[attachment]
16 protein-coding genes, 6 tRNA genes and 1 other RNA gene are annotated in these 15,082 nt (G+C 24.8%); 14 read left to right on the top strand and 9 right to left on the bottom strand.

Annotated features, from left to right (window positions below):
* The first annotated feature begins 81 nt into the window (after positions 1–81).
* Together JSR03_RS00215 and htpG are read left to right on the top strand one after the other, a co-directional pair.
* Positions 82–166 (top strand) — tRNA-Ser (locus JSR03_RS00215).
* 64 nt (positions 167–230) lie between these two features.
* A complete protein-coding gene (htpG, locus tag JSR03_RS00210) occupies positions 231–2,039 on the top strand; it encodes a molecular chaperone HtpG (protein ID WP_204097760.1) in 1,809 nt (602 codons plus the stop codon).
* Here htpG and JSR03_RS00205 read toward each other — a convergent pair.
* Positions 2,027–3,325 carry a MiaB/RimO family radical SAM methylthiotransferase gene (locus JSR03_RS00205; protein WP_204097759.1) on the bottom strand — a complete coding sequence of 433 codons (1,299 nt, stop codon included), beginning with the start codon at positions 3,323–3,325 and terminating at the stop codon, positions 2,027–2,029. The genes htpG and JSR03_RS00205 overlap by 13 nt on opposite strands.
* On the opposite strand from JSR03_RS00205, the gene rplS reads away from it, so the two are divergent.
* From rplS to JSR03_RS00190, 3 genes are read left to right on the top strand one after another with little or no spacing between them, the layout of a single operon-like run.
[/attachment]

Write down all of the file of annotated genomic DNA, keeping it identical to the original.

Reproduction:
16 protein-coding genes, 6 tRNA genes and 1 other RNA gene are annotated in these 15,082 nt (G+C 24.8%); 14 read left to right on the top strand and 9 right to left on the bottom strand.

Annotated features, from left to right (window positions below):
* The first annotated feature begins 81 nt into the window (after positions 1–81).
* Together JSR03_RS00215 and htpG are read left to right on the top strand one after the other, a co-directional pair.
* Positions 82–166 (top strand) — tRNA-Ser (locus JSR03_RS00215).
* 64 nt (positions 167–230) lie between these two features.
* A complete protein-coding gene (htpG, locus tag JSR03_RS00210) occupies positions 231–2,039 on the top strand; it encodes a molecular chaperone HtpG (protein ID WP_204097760.1) in 1,809 nt (602 codons plus the stop codon).
* Here htpG and JSR03_RS00205 read toward each other — a convergent pair.
* Positions 2,027–3,325 carry a MiaB/RimO family radical SAM methylthiotransferase gene (locus JSR03_RS00205; protein WP_204097759.1) on the bottom strand — a complete coding sequence of 433 codons (1,299 nt, stop codon included), beginning with the start codon at positions 3,323–3,325 and terminating at the stop codon, positions 2,027–2,029. The genes htpG and JSR03_RS00205 overlap by 13 nt on opposite strands.
* On the opposite strand from JSR03_RS00205, the gene rplS reads away from it, so the two are divergent.
* From rplS to JSR03_RS00190, 3 genes are read left to right on the top strand one after another with little or no spacing between them, the layout of a single operon-like run.